The Urban Humanism Manifesto: Putting Communities First

By John Mirisch : newgeography – excerpt


Construction comes with a high cost to residents’ health. All is not rosy for the residents of the new Mission Bay housing springing up along the San Francisco Bay who are getting a dose of dust and contaminants from the piles of excavated dirt blowing their way. Photo by zrants.

Urban planning exists to serve people and communities, not the other way around. Unfortunately, urban planners these days, perhaps under the influence of academic arrogance as well as the lure of developer dollars, seem to forget this simple truism.

A particularly invidious form of planning orthodoxy involves certain adherents of so-called “new urbanism,” which looks at density, more density and only density as the hallmark of the (for them) only acceptable form of urban living.

Without considering that people of all colors, stripes and ethnicities might like to have gardens, these urban planning densifiers support policies whose main aims are to eliminate low-density housing, without regard to preservation of the integrity of communities or without acknowledging that community character means anything.

The new urbanist density hawks also use other “arguments” apart from social justice to make their moral case for high-density, including, importantly, environmental considerations. Never mind the fact that even studies done by density advocates show that the supposed benefits of increased density on the environment would be marginal, at best. But that doesn’t dampen the rhetoric. Far from it. Some of the most strident density fetishists decry single-family neighborhoods as “the enemy” and proclaim homeowners to be nothing less than “zoo animals” and “bloodthirsty dinosaurs,” who are “angry, entitled, immoral, classist and racist.”… (more)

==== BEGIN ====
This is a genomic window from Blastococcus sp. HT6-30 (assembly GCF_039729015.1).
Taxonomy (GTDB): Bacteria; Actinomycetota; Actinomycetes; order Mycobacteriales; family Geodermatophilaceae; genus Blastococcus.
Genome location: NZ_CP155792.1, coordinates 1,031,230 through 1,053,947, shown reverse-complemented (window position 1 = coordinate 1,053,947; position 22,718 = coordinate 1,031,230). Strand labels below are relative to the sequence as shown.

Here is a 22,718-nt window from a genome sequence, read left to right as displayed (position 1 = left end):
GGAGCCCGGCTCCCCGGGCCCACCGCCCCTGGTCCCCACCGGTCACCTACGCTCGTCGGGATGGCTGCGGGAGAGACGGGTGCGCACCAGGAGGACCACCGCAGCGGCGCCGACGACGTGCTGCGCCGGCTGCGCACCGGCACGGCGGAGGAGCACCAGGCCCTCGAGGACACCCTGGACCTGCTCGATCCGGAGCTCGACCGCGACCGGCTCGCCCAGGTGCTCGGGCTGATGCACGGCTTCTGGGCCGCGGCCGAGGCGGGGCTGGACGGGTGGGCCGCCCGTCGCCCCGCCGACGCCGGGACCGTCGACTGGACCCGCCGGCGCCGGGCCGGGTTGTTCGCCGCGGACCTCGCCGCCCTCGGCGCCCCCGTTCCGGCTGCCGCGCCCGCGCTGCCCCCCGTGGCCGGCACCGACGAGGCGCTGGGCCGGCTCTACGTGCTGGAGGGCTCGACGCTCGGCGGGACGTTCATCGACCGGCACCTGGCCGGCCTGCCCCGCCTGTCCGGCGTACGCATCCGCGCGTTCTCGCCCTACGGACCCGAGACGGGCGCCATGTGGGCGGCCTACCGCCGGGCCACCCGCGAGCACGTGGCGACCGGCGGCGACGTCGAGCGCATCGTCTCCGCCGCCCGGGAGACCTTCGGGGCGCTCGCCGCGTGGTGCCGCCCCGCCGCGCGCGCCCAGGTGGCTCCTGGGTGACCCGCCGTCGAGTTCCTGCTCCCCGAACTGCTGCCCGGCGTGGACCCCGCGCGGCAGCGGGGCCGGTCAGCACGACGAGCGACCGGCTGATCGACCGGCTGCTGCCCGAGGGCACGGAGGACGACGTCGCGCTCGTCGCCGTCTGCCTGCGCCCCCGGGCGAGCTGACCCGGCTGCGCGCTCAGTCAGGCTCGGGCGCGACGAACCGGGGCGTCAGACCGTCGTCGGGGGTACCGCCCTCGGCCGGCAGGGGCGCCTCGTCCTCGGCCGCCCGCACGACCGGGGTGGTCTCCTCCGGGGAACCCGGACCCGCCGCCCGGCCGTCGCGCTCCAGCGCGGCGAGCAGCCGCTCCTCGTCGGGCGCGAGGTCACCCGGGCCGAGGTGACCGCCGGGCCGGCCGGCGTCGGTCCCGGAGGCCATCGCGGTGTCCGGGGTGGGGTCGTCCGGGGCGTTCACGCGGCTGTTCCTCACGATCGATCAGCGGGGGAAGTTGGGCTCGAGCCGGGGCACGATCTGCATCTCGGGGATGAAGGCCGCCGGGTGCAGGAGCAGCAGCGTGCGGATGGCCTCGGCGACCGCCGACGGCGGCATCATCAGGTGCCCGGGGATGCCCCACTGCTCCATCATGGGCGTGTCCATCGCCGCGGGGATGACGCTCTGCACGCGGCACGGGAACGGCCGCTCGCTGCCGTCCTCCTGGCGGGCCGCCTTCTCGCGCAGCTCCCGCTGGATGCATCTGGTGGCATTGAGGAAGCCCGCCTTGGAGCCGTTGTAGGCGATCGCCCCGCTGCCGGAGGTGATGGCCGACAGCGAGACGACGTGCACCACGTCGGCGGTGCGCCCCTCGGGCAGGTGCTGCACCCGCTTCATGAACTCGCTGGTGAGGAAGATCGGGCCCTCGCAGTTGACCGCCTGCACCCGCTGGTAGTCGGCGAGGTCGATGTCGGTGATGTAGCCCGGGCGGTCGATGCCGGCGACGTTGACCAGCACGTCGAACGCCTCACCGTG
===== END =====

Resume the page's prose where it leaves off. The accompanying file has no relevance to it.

How livable are the new dense urban environments? How healthy are residents living in a perpetual construction zone?

Aaron Starr’s Plaza Program Overview and Presentation Material

The Plaza Program does not establish any plazas, but would establish a program framework

Mar. 13, 2014 Planning Commission meeting: MARCH 13, 2014
…Proposed amendments to Section 234 of the Planning Code that could support the more broad Plaza Program as well as address several common – sense clean – up and efficiency amendments to that section that are not directly related to the establishment of this new program. We look forward to describing the goals and processes of the Plaza Program for you so that you can have more context for the small section of the proposed Planning Code amendments (234.1(e) that is designed to support this new initiative. The proposed Plaza Program does not establish any plazas, but would establish a program framework… (more)
Four pieces of legislation were introduced at BOS – January 28, 2014 (140061, 140062, 140063, 140064) Hearing at Planning Commission – February 27, 2014 2014.00180T. Legislation was drafted by OEWD (Robin Havens – 554-5395), and is co-sponsored by the Mayor and Supervisor Cohen. There is virtually no public notice or awareness and the scope is unknown, but appears to be wide-ranging.
One project mentioned is a plaza converting 19th Street up against I-280 freeway. This legislation is racing through. No one seems to be informed or aware of this. Read attached staff report… (more)
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